A drug developed by Neuren Pharmaceuticals (ASX: NEU) to treat debilitating childhood neurodevelopmental disorders has been granted orphan drug designation by the US Food and Drug Administration.
Drug candidate NNZ-2591 has previously demonstrated positive results in separate mouse models of Phelan-McDermid, Pitt Hopkins and Angelman syndromes.
Currently there are no drug therapies approved for these conditions and there are few in clinical development.
While each disorder is caused by a mutation or deletion in a different gene, they share an underlying impairment in the connections and signalling between brain cells, which is the target for treatment with NNZ-2591.
Treating rare conditions
Orphan drug designation is a special status which may be granted to drugs developed to treat rare diseases or conditions.
Under the terms of a designation, drug sponsors can qualify for seven years of marketing exclusivity – plus six months if the drug is approved for paediatric use – as well as a waiver of the prescription drug user fee for a marketing application.
Neuren executive chairman Richard Treagus said the designation was an important commercial milestone which adds significant value and momentum to the development of NNZ-2591.
“It validates our encouraging preclinical data as well as our plans to develop NNZ-2591 for the treatment of debilitating childhood disorders with an urgent unmet need,” he said.
“We look forward to working with the FDA as we execute our development plans to move NNZ-2591 into clinical trials next year.”
Phelan-McDermid syndrome is caused by a deletion or mutation in the 22q13 region of chromosome 22, which includes the shank3 gene responsible for providing instructions for making a protein found in many of the body’s tissues and most abundantly in the brain.
The shank3 protein plays a role in the functioning of synapses, which are the connections between nerve cells (or neurons) where cell-to-cell communication occurs.
Disruption of the gene is also thought to be associated with autism spectrum disorder.
Phelan-McDermid syndrome is characterised by intellectual disability, delayed or absent speech, symptoms of autism, low muscle tone, motor delays and epilepsy.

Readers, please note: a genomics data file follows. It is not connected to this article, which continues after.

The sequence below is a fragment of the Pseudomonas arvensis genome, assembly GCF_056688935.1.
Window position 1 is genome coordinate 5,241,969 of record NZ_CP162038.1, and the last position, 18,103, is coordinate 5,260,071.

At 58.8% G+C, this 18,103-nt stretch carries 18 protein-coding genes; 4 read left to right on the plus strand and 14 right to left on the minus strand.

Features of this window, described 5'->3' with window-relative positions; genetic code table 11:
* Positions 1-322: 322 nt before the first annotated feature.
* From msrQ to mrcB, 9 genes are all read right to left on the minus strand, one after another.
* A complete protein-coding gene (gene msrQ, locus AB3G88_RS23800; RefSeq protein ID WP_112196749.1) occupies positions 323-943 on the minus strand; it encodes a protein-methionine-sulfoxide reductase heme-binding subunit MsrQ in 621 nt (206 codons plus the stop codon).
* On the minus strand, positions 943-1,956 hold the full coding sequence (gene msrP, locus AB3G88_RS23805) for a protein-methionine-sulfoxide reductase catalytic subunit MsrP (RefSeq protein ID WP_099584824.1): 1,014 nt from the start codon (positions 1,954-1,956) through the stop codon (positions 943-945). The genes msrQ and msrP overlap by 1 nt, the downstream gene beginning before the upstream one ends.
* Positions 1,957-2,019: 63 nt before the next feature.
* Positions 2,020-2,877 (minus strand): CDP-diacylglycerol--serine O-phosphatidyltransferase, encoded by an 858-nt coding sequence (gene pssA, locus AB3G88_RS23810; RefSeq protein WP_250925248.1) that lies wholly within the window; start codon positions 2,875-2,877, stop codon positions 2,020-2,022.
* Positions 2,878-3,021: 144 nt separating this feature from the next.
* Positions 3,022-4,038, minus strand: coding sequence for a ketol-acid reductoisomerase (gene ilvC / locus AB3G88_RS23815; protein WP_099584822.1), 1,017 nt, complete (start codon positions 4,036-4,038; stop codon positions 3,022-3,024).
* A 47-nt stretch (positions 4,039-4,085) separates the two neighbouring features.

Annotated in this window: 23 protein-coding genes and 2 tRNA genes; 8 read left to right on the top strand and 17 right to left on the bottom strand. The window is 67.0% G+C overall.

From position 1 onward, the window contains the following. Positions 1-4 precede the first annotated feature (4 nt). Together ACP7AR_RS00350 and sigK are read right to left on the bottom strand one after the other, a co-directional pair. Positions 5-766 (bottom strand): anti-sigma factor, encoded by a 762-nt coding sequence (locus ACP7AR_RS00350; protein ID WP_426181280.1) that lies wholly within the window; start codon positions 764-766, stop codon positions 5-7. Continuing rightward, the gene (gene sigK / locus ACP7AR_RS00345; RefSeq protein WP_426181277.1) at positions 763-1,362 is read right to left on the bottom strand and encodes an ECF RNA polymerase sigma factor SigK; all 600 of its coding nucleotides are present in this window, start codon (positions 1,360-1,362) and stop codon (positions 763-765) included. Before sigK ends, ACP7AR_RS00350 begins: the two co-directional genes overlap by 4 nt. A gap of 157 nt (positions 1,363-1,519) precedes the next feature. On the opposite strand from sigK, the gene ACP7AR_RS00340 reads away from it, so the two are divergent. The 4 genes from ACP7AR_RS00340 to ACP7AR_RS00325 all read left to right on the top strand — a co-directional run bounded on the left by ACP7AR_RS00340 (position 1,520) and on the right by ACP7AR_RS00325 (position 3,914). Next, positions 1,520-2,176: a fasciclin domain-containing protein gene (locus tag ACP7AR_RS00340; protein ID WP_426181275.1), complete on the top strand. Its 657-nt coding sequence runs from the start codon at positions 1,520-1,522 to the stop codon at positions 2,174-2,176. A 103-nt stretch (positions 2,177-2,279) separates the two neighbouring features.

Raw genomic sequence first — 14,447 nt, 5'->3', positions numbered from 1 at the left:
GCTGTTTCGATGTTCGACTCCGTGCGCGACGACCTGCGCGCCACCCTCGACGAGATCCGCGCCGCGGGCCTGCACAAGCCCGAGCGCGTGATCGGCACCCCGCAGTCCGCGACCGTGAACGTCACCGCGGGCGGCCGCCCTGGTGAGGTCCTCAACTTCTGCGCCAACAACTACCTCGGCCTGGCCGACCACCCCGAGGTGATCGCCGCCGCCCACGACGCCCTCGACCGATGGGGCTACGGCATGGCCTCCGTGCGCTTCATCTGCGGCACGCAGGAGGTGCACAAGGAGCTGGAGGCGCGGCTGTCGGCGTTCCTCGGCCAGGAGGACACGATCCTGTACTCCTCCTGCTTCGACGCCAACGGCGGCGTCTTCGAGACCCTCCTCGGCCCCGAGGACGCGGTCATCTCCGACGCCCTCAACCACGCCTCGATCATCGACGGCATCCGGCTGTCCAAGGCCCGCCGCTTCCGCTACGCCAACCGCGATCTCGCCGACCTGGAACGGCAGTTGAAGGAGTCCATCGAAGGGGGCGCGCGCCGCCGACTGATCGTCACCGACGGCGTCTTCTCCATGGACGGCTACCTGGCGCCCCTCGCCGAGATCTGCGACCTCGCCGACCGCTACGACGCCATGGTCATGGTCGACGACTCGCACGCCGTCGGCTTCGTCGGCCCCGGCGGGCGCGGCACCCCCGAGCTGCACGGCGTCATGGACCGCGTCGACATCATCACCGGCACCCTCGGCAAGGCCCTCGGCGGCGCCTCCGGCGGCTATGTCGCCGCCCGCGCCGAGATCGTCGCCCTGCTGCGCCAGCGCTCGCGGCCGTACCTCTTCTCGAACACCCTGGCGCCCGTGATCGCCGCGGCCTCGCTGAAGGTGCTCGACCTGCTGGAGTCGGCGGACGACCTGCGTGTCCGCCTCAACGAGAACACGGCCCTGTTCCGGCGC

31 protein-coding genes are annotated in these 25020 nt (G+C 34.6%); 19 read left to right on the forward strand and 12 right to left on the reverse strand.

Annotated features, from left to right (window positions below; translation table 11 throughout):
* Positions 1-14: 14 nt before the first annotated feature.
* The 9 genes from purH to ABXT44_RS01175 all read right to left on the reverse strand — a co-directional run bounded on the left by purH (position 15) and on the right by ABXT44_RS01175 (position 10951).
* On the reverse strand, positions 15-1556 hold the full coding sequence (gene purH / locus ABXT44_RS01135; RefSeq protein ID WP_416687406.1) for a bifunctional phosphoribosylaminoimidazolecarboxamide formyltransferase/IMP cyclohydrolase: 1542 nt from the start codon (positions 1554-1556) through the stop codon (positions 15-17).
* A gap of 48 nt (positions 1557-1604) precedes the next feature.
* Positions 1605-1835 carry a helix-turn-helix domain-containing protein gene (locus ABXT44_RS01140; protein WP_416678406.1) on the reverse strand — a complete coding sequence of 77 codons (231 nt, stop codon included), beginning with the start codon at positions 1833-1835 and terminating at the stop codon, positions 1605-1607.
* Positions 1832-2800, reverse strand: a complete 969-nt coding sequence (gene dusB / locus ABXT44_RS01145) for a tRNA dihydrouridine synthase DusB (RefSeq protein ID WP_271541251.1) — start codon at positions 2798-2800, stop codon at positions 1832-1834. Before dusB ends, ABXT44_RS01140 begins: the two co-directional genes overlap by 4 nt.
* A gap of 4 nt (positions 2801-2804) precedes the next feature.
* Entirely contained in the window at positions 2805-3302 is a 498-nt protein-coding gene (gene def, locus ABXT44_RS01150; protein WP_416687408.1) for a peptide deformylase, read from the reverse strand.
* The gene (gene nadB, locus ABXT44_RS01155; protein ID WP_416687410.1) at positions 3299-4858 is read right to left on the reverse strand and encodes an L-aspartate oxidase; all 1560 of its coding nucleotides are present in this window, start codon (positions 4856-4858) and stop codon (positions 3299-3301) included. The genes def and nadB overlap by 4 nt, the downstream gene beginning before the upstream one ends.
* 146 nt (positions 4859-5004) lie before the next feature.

Neuren’s research estimates that 1% of people with autism also have Phelan-McDermid, which implies that between 1 in 8,000 and 1 in 15,000 people have the syndrome.
NNZ-2591 was tested in the shank3 knockout mouse model of Phelan-McDermid syndrome, with treatment for three weeks.
The study compared normal mice (wild type) and mice with a disrupted shank3 gene (knockout).
In the knockout mice, deficits in anxiety, repetitive behaviour, motor performance and social interaction were restored to the wild type.
Treated knockout mice also showed a 60% reduction in susceptibility to seizures.
Pitt Hopkins syndrome affects males and females, and is caused by the loss of one copy or a mutation of the tcf4 gene on chromosome 18.
While exact incidence figures are not known, it has been estimated that 1 in 11,000 people are affected.
The syndrome is characterised by developmental delays with moderate-to-severe intellectual disability and behavioural differences, seizures, gastrointestinal issues, lack of speech, sleep disturbance and distinctive facial features.
Some patients are also diagnosed with autism.
NNZ-2591 was tested in the tcf4 mutation mouse model, which exhibits features of Pitt Hopkins in humans, comparing normal mice and mice with a disrupted tcf4 gene.
In the mice with a disrupted gene, treatment with NNZ-2591 for six weeks normalised the deficits in hyperactivity, daily living, learning and memory, sociability, motor performance and stereotypy tests.
Angelman syndrome is estimated to affect 1 in 15,000 people and is caused by a deletion or mutation in the ubiquitin protein ligase E3A (ube3a) gene on chromosome 15.
It is characterised by delayed development, intellectual disability, anxiety and hyperactivity, severe speech impairment, problems with movement and balance, seizures and sleep disorders.
It is often misdiagnosed as autism.
NNZ-2591 was tested in the ube3a knockout mouse model, which resembles features of Angelman syndrome in humans and includes motor deficits, learning problems and alterations in synaptic connectivity and plasticity.
The study compared normal mice and knockout mice with a disrupted gene.
In the knockout mice, treatment with NNZ-2591 for six weeks normalised the deficits in anxiety, daily living, sociability, motor performance and cognition tests and eliminated seizures.
At midday, shares in Neuren were trading 2.08% higher at $2.45.